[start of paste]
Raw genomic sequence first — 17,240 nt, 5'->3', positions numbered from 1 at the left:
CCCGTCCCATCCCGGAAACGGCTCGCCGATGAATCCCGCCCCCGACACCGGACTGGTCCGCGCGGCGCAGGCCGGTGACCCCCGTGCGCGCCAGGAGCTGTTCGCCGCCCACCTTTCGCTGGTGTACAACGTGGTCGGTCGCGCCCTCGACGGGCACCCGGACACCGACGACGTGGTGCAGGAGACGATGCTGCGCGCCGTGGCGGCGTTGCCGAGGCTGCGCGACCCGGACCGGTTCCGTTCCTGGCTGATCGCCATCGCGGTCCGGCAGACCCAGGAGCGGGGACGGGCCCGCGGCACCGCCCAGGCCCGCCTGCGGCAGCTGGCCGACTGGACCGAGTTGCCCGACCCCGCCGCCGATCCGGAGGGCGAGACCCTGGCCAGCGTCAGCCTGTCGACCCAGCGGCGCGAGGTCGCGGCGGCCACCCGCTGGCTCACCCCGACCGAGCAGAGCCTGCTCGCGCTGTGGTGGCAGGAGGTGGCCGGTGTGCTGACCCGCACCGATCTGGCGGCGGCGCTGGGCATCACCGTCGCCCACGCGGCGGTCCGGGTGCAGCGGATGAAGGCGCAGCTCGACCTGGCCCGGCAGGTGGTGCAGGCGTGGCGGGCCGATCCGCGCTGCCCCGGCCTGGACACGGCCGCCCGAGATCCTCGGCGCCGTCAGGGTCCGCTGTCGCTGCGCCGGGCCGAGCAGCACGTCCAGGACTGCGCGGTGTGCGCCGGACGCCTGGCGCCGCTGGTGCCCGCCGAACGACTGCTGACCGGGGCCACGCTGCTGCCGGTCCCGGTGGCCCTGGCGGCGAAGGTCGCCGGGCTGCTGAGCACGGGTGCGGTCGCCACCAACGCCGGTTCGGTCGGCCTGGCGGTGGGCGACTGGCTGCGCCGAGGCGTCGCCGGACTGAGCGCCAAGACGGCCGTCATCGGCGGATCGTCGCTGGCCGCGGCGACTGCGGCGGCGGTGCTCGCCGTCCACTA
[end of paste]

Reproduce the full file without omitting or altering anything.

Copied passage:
Raw genomic sequence first — 17,240 nt, 5'->3', positions numbered from 1 at the left:
CCCGTCCCATCCCGGAAACGGCTCGCCGATGAATCCCGCCCCCGACACCGGACTGGTCCGCGCGGCGCAGGCCGGTGACCCCCGTGCGCGCCAGGAGCTGTTCGCCGCCCACCTTTCGCTGGTGTACAACGTGGTCGGTCGCGCCCTCGACGGGCACCCGGACACCGACGACGTGGTGCAGGAGACGATGCTGCGCGCCGTGGCGGCGTTGCCGAGGCTGCGCGACCCGGACCGGTTCCGTTCCTGGCTGATCGCCATCGCGGTCCGGCAGACCCAGGAGCGGGGACGGGCCCGCGGCACCGCCCAGGCCCGCCTGCGGCAGCTGGCCGACTGGACCGAGTTGCCCGACCCCGCCGCCGATCCGGAGGGCGAGACCCTGGCCAGCGTCAGCCTGTCGACCCAGCGGCGCGAGGTCGCGGCGGCCACCCGCTGGCTCACCCCGACCGAGCAGAGCCTGCTCGCGCTGTGGTGGCAGGAGGTGGCCGGTGTGCTGACCCGCACCGATCTGGCGGCGGCGCTGGGCATCACCGTCGCCCACGCGGCGGTCCGGGTGCAGCGGATGAAGGCGCAGCTCGACCTGGCCCGGCAGGTGGTGCAGGCGTGGCGGGCCGATCCGCGCTGCCCCGGCCTGGACACGGCCGCCCGAGATCCTCGGCGCCGTCAGGGTCCGCTGTCGCTGCGCCGGGCCGAGCAGCACGTCCAGGACTGCGCGGTGTGCGCCGGACGCCTGGCGCCGCTGGTGCCCGCCGAACGACTGCTGACCGGGGCCACGCTGCTGCCGGTCCCGGTGGCCCTGGCGGCGAAGGTCGCCGGGCTGCTGAGCACGGGTGCGGTCGCCACCAACGCCGGTTCGGTCGGCCTGGCGGTGGGCGACTGGCTGCGCCGAGGCGTCGCCGGACTGAGCGCCAAGACGGCCGTCATCGGCGGATCGTCGCTGGCCGCGGCGACTGCGGCGGCGGTGCTCGCCGTCCACTA